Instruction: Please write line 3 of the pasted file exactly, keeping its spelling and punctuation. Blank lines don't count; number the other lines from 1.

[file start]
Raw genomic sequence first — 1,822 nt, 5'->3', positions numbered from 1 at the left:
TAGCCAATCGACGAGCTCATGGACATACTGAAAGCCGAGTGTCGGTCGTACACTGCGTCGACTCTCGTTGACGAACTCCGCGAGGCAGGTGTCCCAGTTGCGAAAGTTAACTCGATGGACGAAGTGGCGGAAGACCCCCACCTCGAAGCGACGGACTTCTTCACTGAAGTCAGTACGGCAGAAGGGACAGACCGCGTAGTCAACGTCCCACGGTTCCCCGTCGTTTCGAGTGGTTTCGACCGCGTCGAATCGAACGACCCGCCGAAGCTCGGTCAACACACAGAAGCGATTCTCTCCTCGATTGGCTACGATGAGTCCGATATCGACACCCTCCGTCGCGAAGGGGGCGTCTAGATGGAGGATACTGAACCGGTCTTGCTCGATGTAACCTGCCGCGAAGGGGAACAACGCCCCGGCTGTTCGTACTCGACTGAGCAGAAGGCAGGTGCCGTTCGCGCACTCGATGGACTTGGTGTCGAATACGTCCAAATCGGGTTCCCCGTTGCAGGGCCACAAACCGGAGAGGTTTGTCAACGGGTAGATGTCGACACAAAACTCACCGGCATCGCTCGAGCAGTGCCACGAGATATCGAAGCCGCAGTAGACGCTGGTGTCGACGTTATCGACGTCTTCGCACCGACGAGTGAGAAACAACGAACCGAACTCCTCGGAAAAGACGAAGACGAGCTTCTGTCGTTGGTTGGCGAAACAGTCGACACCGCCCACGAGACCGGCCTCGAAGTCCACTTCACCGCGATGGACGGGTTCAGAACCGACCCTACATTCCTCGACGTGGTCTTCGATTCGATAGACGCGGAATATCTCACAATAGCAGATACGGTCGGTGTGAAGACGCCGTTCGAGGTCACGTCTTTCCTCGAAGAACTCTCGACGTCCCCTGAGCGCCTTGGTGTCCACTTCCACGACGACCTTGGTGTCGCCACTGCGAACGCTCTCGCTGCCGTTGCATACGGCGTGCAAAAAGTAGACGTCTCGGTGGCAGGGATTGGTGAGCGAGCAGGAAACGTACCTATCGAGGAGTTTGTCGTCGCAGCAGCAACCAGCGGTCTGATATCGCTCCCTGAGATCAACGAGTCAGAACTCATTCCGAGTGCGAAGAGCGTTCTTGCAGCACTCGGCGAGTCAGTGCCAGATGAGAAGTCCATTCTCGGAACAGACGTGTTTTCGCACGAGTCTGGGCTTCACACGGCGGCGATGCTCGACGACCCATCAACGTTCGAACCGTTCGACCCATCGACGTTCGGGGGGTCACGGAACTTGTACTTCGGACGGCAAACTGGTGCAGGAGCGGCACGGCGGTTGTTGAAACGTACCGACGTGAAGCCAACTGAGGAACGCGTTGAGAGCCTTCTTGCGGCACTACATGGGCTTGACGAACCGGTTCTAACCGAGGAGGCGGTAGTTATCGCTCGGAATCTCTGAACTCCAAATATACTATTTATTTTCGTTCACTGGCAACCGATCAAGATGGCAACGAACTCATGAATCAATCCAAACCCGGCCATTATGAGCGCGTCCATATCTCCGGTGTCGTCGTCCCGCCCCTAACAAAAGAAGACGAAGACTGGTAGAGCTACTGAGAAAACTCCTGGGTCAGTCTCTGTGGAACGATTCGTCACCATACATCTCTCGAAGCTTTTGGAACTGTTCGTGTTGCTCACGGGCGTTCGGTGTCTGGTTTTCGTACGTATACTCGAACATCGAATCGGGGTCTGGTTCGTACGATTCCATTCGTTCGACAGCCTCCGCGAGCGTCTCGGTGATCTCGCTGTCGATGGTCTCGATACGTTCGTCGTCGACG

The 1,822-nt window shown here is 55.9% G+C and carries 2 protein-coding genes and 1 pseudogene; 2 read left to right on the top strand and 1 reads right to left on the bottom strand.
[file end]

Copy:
The 1,822-nt window shown here is 55.9% G+C and carries 2 protein-coding genes and 1 pseudogene; 2 read left to right on the top strand and 1 reads right to left on the bottom strand.